Daniel da Silva
Something had to kill disco, and in the early eighties one band answered the call. The Rods, a power trio from central New York plugged in with enough blue-collar hard rock to derail a record industry saturated in satin-covered dance beats. Slang for muscle cars, the band took the name that most fit their sound tough guitars, rumbling bass and thunderous drums played so loud that even when the power failed they could be heard in the next county. Forged from the ashes of boogie bar band Elf (featuring Ronnie James Dio), guitarist David Feinstein joined bassist Stephen Starmer and drummer Carl Canedy to combine influences that included Blue Cheer, The Godz and Ted Nugent.
Their grassroots following produced the independent Rock Hard LP (1980) released on the band’s homespun label Primal Records and gained them the support slot for a one-off Judas Priest show in Albany, NY. The raw mixture of power chords and amped-up pub rock engineered by Armand John Petri and Chris Bubacz (Metallica) was enough to catch the attention of Clive Davis and Arista Records. The high-profile New York label signed the band for a two record deal, and after Starmer was replaced by bassist Gary Bordonaro, repackaging Rock Hard with a stronger running order and the addition of two cover songs, Robert Fleischman’s “Ace In The Whole” and White Honey’s “Nothing Going On In The City.”
The Rods” self-titled, major label debut came as the rise of the New Wave of British Metal hit American shores in 1981. Referring to the Rods as the American Motörhead, UK paper Sounds and their Heavy Metal offshoot Kerrang! ran sensationalized stories of the three-piece guaranteed to sell both the band and the magazine. A European tour with Iron Maiden (Number Of The Beast) ensued during the spring of 1982 putting The Rods in the British Metal charts. Riding the wave, the band remained in Britain and went to work on “Wild Dogs,” their first proper release for Arista under the watchful eyes of producer Martin Pearson (Krokus). The record continued the band’s love affair with heart-pound muscle rock but with Air Supply and Whitney Houston selling millions of records, the label chose not to renew their association even when AC/DC invited them out as support during their For Those About To Rock 1983 tour.
Quickly snatched up by the more fitting Shrapnel Records, The Rods assembled a strong set of demos titled In The Raw (1983). Boasting some of their strongest song ideas including the anthem “Hurricane,” the disc captured the band at their unruly heaviest. There were other records like the official Live (1984) and Let Them Eat Metal (1984) with it’s controversial yet classic album art. However, all three members were being pulled in different directions and eventually retreated to their own pursuits. Two other projects would eventually fall under The Rods” name, Hollywood (1986) featuring Canedy, Feinstein, Bordonaro and Rick Caudle as well as Heavier Than Thou (1986) spotlighting Dutch singer Shmoulik Avigal (Horizon, Picture). But then all fell silent for nearly twenty years.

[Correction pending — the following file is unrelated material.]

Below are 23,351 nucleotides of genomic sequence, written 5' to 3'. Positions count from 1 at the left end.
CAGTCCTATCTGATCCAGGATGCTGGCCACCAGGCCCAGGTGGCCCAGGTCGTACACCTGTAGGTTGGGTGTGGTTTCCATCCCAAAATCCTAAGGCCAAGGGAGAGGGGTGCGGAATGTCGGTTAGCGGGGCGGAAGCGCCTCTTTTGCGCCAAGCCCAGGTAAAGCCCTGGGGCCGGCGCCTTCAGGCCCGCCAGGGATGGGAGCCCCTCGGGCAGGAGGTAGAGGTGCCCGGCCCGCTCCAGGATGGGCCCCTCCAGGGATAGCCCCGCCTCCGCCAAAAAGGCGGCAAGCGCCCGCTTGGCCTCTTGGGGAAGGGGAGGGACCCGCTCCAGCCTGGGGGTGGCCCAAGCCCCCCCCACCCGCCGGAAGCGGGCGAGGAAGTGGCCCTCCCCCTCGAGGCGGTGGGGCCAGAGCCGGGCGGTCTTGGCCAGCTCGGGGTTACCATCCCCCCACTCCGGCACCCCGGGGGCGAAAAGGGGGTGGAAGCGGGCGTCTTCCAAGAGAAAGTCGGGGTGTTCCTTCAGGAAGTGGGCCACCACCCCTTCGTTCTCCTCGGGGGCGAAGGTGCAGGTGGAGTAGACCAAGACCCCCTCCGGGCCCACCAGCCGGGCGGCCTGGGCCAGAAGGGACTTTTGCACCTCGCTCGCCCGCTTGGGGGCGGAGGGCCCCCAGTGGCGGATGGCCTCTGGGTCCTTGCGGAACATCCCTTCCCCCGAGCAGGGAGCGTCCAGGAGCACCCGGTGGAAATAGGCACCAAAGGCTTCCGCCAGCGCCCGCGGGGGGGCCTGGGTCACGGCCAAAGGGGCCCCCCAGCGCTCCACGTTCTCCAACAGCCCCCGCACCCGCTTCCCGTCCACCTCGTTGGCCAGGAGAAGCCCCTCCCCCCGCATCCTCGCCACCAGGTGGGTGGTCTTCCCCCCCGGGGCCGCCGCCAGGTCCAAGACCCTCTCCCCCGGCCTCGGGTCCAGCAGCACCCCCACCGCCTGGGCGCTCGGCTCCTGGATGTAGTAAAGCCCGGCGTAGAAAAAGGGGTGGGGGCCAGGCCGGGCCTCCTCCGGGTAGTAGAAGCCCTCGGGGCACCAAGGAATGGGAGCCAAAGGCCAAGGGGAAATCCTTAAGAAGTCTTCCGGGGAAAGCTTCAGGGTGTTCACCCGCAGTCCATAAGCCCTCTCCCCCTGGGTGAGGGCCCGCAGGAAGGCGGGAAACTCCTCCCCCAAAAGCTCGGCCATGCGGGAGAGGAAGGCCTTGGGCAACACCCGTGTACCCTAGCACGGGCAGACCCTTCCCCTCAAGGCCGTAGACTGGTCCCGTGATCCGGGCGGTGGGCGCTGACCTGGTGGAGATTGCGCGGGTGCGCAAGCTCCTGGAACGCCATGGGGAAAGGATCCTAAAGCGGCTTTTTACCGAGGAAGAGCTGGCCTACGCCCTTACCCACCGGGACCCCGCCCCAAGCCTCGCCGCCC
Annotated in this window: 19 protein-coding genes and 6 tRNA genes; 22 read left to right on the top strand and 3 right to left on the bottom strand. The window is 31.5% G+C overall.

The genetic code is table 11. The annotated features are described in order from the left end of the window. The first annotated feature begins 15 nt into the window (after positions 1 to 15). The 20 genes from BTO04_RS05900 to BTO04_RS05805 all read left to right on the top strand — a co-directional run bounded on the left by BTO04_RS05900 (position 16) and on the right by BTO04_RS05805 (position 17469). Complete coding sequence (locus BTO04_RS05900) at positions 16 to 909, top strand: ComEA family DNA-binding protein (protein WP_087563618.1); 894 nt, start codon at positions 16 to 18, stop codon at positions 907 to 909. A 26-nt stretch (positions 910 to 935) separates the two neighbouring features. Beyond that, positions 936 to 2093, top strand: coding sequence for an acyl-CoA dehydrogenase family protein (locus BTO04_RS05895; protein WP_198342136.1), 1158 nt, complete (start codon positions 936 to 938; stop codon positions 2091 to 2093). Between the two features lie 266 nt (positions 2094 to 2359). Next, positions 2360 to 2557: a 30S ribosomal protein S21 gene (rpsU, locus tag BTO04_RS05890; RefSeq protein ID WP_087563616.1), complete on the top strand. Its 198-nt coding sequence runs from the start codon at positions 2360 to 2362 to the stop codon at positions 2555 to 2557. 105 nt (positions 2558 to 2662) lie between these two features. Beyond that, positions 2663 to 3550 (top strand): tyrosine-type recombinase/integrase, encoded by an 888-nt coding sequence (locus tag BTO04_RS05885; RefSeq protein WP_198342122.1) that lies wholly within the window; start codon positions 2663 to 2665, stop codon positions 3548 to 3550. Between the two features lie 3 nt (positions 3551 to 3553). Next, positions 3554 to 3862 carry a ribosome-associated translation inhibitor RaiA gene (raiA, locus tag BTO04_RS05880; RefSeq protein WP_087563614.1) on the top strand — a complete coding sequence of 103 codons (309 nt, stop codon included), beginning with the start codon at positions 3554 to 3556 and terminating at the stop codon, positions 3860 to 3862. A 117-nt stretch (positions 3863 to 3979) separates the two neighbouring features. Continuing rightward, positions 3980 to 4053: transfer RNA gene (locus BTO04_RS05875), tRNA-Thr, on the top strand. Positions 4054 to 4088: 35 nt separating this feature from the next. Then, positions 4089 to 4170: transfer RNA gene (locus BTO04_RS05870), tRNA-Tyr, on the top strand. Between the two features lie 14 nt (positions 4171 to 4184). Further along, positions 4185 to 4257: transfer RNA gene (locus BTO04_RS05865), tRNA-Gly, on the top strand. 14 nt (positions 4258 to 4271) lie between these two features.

In 2003 David “Rock” Feinstein would again appear under the international spotlight, with Feinstein, his critically acclaimed metallic five-piece. The activity ignited Rods fever and in 2004 a reunited Rods took the stage for the “Wacken Open Air” festival in Germany. Once the spark hit, the engine kicked into gear at full throttle. 2005-06 has seen the power trio of Feinstein, Canedy and Bordonaro enter the studio only to surface with the career defining Living Outside The Law. The record’s brilliance is in its return to the classic Rods sound of tough guitars, rumbling bass and thunderous drums. All the tracks have been stripped bare to reveal a band at their primal best with shear aggression and vitality.
Written by the songwriting team of Feinstein and Canedy, the 15 songs that make up Living Outside The Law resonate a modern fervor with a nod to the past. Their message as road warriors still burns from the gritty “Raise Some Hell” and “Rebel’s Highway” to the unrelenting “Vengeance” and “Running Wild.” Time has magnified the band’s sonic prowess in their reverberating rhythm section that literally bludgeons its way through “Madman,” the opening instrumental “The Calm Before” and the closing “Third Tom From The Sun.” Feinstein’s thick, meaty guitar tone devours “Fire With Fire” and “My Life My Way” while his vocal growl puts its mark on “Breakdown” and “Let It Ride.” Coming full circle, two tracks “Metal Will Never Die” and “The Code” host Rock’s cousin Ronnie James Dio on vocals. Let the Hurricane begin.
The Rods are planning a great new album release for 2021 and look forward to seeing their fans on tour!
Their entire catalog is planed to be reissued via High Roller Records, also in 2021.